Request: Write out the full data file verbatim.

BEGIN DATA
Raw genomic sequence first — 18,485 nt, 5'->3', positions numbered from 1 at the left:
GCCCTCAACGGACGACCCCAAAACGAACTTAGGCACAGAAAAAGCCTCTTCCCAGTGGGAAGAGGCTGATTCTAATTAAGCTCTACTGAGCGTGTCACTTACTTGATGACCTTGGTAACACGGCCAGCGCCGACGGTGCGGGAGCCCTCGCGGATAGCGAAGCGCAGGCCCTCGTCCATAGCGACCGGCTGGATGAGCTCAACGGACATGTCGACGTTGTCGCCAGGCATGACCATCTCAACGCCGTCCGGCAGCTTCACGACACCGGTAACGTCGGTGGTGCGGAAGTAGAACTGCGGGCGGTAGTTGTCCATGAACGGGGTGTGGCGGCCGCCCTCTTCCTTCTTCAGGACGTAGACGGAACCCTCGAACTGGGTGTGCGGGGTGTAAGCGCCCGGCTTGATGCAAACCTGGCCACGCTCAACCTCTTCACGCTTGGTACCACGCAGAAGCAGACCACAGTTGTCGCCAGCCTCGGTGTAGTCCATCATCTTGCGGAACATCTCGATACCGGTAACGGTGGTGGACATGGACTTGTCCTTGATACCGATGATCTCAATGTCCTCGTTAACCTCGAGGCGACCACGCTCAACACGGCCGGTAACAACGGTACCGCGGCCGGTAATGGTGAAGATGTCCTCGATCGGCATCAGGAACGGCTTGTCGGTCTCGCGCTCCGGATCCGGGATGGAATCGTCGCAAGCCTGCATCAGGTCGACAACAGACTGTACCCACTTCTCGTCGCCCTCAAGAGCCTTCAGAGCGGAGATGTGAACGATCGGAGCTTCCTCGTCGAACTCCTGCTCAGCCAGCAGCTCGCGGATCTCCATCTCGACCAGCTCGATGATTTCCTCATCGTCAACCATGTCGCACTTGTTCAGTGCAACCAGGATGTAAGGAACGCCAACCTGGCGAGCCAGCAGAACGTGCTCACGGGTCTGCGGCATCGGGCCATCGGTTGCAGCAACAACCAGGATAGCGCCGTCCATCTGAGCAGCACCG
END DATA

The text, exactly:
Raw genomic sequence first — 18,485 nt, 5'->3', positions numbered from 1 at the left:
GCCCTCAACGGACGACCCCAAAACGAACTTAGGCACAGAAAAAGCCTCTTCCCAGTGGGAAGAGGCTGATTCTAATTAAGCTCTACTGAGCGTGTCACTTACTTGATGACCTTGGTAACACGGCCAGCGCCGACGGTGCGGGAGCCCTCGCGGATAGCGAAGCGCAGGCCCTCGTCCATAGCGACCGGCTGGATGAGCTCAACGGACATGTCGACGTTGTCGCCAGGCATGACCATCTCAACGCCGTCCGGCAGCTTCACGACACCGGTAACGTCGGTGGTGCGGAAGTAGAACTGCGGGCGGTAGTTGTCCATGAACGGGGTGTGGCGGCCGCCCTCTTCCTTCTTCAGGACGTAGACGGAACCCTCGAACTGGGTGTGCGGGGTGTAAGCGCCCGGCTTGATGCAAACCTGGCCACGCTCAACCTCTTCACGCTTGGTACCACGCAGAAGCAGACCACAGTTGTCGCCAGCCTCGGTGTAGTCCATCATCTTGCGGAACATCTCGATACCGGTAACGGTGGTGGACATGGACTTGTCCTTGATACCGATGATCTCAATGTCCTCGTTAACCTCGAGGCGACCACGCTCAACACGGCCGGTAACAACGGTACCGCGGCCGGTAATGGTGAAGATGTCCTCGATCGGCATCAGGAACGGCTTGTCGGTCTCGCGCTCCGGATCCGGGATGGAATCGTCGCAAGCCTGCATCAGGTCGACAACAGACTGTACCCACTTCTCGTCGCCCTCAAGAGCCTTCAGAGCGGAGATGTGAACGATCGGAGCTTCCTCGTCGAACTCCTGCTCAGCCAGCAGCTCGCGGATCTCCATCTCGACCAGCTCGATGATTTCCTCATCGTCAACCATGTCGCACTTGTTCAGTGCAACCAGGATGTAAGGAACGCCAACCTGGCGAGCCAGCAGAACGTGCTCACGGGTCTGCGGCATCGGGCCATCGGTTGCAGCAACAACCAGGATAGCGCCGTCCATCTGAGCAGCACCG